The original article was written in bāŋlā by protīk. The opinions of the author are personal.
Beginning of the nineties, the Left Front government in its peak. My paternal cousin’s son has stopped getting promoted in school, which has left his parents worried. My father, a CPI(M) worker, is my cousin’s maternal uncle. Moreover, he is a professional teacher. So, he expressed his worry and consulted my cousin. Before she could respond, her brother retorted, “The fault is not my nephew’s; the fault is yours. You have made the rate of all quantities equal. You have created a system where rickshawallas’ children sit in the same classroom as my nephew. That has not improved their children’s education because they don’t have the education culture. Contrarily, us bhadralok’s children are getting disturbed.” My father adored my cousins; hence he did not respond sternly. He smiled and said, “You haven’t learnt to dance, so you blame the dance platform.” After returning home, he told me, “Did you notice their mentality? He is disturbed that rickshawallas’ children are studying in the same class as his nephew. He is blaming the kid’s failures on the system.”
I cannot quantify how much credit or blame can be attached to the Left Front government for creating such a system. Till then, in many places in the country, rickshawallas’ children used to study in the same school as middle-class office-goers’ children; they would all mingle and play together. The elite would live in palatial houses with gardens in the same neighbourhood as the middle-class in their single-storied buildings and the poor in their tin-shedded dwellings. The custom of sharing a portion of meals between these families could also be observed. This story is not of a golden past. There was a class difference even then. Love would not blossom between a woman from a three-storied house and a guy from a tin-shedded house like in the cinemas; marriages would not happen either. But in the shraddha of one family, there would be an attendant from the other; for the wedding of a guy from one family, there would be at least one attendant from the other. Things started changing in 1991, and now, such things are a part of our imagination. We have either apartments or unstructured buildings, either gated communities or slums. In those places where para-s are still present, parents allow their children to mingle only with kids of the same class. Office-goers’ children’s schools and rickshawallas’ children’s schools should be different — my paternal cousin’s fantasy has become a reality. The children of rickshawallas, domestic workers, and daily wage earners study in ill-equipped government schools because that’s all their parents can afford. Our children are studying in fancy private schools. After thirty years of Manmohan-economics, this country is witnessing an unprecedented uniformity devoid of diversity. The whole country has become a collection of ghettos.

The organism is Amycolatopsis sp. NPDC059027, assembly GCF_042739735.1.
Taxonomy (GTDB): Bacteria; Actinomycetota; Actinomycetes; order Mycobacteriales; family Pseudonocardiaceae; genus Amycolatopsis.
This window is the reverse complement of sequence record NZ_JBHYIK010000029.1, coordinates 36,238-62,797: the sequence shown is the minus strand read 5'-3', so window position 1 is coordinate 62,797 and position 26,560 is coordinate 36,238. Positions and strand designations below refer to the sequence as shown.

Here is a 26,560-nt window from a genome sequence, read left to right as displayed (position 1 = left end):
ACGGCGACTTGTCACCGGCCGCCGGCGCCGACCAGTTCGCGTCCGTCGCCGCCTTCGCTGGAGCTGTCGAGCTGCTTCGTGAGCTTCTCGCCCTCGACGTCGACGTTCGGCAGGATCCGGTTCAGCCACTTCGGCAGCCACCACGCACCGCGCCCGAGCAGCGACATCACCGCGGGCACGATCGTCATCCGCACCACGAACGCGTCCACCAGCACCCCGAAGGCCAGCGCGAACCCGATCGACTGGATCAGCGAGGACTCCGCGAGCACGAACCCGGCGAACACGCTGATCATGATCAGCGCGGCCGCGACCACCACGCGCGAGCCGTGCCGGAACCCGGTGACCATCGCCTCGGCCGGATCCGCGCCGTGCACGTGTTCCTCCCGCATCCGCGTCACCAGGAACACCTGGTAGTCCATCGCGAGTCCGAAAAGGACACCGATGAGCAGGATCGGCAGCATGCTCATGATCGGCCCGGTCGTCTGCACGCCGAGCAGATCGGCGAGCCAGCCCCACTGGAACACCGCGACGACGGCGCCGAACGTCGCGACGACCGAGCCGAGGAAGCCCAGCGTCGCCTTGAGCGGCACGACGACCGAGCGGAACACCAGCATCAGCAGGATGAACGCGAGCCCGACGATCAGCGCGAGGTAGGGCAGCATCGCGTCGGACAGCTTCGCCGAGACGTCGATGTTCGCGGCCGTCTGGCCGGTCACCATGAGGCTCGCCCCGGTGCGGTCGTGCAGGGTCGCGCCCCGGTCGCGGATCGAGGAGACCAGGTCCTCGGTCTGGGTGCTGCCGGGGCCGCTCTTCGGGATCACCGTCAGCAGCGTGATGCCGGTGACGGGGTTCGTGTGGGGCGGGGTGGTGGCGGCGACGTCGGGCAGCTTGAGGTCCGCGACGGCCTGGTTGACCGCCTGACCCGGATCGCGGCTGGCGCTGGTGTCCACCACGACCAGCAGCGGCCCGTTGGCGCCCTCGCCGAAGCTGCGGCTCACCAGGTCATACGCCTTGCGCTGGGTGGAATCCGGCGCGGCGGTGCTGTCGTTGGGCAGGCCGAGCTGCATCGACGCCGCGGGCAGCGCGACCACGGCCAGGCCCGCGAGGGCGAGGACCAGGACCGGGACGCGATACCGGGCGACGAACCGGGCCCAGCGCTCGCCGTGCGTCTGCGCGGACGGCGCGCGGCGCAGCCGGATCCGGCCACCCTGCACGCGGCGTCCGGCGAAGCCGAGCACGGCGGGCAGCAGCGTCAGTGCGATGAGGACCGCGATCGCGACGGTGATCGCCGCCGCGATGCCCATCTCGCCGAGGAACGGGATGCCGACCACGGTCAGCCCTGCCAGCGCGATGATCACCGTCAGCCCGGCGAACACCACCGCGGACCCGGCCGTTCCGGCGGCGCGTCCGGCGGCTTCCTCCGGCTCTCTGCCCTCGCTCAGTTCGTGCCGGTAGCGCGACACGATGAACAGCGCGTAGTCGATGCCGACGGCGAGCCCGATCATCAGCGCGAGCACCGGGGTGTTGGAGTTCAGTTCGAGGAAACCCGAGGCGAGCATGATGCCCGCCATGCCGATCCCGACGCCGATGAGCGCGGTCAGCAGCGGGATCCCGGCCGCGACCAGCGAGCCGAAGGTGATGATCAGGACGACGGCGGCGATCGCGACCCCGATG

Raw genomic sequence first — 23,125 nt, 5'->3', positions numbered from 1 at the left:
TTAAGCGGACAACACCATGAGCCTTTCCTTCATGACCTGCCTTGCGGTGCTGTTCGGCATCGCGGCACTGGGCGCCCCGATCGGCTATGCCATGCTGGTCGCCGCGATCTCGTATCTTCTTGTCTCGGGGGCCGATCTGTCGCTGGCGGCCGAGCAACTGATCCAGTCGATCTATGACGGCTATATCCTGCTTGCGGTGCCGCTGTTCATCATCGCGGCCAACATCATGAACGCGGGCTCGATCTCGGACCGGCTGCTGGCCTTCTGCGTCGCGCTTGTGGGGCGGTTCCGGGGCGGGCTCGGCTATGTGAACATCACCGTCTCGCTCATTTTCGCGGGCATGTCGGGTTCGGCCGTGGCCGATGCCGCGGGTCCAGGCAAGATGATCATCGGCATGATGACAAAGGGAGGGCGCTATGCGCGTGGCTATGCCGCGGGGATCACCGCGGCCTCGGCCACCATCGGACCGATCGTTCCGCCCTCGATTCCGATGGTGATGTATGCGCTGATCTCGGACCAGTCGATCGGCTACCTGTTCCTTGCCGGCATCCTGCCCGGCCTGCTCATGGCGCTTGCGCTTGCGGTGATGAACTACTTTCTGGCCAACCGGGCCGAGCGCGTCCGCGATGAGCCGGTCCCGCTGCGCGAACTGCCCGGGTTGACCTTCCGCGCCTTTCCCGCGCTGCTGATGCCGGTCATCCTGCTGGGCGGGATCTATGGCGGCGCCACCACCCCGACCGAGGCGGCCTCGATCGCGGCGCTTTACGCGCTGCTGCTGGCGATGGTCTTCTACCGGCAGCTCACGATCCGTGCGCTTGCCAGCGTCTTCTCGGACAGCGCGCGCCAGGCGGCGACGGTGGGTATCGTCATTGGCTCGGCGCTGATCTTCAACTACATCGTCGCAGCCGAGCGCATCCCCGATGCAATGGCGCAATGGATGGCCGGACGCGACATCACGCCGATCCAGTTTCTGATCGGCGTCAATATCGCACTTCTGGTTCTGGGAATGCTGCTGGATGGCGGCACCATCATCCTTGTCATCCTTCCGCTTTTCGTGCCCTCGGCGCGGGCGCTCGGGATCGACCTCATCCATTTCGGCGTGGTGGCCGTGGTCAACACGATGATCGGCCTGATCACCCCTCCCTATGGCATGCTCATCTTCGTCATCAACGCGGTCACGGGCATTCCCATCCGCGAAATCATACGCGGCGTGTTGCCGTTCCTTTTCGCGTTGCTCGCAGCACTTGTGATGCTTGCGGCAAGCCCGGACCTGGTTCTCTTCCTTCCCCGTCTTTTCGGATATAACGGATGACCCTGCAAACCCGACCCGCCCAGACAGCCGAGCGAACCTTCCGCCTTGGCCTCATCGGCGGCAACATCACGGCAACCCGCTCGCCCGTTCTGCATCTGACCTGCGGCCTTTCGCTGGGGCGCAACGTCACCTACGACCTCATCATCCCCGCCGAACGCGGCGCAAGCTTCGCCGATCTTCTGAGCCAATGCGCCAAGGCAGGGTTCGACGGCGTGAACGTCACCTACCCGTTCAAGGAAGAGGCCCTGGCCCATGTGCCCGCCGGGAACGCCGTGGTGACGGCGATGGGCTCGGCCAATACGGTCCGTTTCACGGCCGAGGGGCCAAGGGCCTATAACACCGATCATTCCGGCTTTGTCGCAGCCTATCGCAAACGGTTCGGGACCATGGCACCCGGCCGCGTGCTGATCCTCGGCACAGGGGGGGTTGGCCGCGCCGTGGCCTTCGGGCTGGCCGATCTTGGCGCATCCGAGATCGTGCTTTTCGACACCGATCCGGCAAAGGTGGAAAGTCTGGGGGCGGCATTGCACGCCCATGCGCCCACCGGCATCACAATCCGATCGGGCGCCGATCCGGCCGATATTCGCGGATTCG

Why did I write all these? Because we are all worried about the state of a country that stands on the principle of unity in diversity. The election results are declared, the BJP wins, and we BJP-opposers of different colours express our desperate concerns angrily, stating, “Nothing will happen to this country. People understand only hindu-muslim. No other issue concerns them.” In such a diverse country, different elections are fought on various issues. Even after keeping all those in mind, it can be asserted that creating religious difference as the primary issue has been largely successful. We cannot wish away the effects of this divide on the elections’ results. But while trying to eliminate the differences, we are not reminding ourselves that religious differences are standing on the shoulders of other, deeper differences. I am unlike you. I earn more than you, I wear more expensive clothes, I own a car but you do not — so I should not mingle with you. I need to associate with people like me. If this idea can be established, you will be outside my circles. I will gradually lose interest in your life; then, a time will come when I will believe that whether you are dead or alive does not concern me. I mingle only with people like me, you mingle with people like you — if the idea that society should be divided like this is successfully planted in peoples’ heads, creating any difference is very simple. Who is unrelated “other” is unwanted, even bad — first establish this. Then, change the definition of the unrelated “other” according to the need — simple calculation.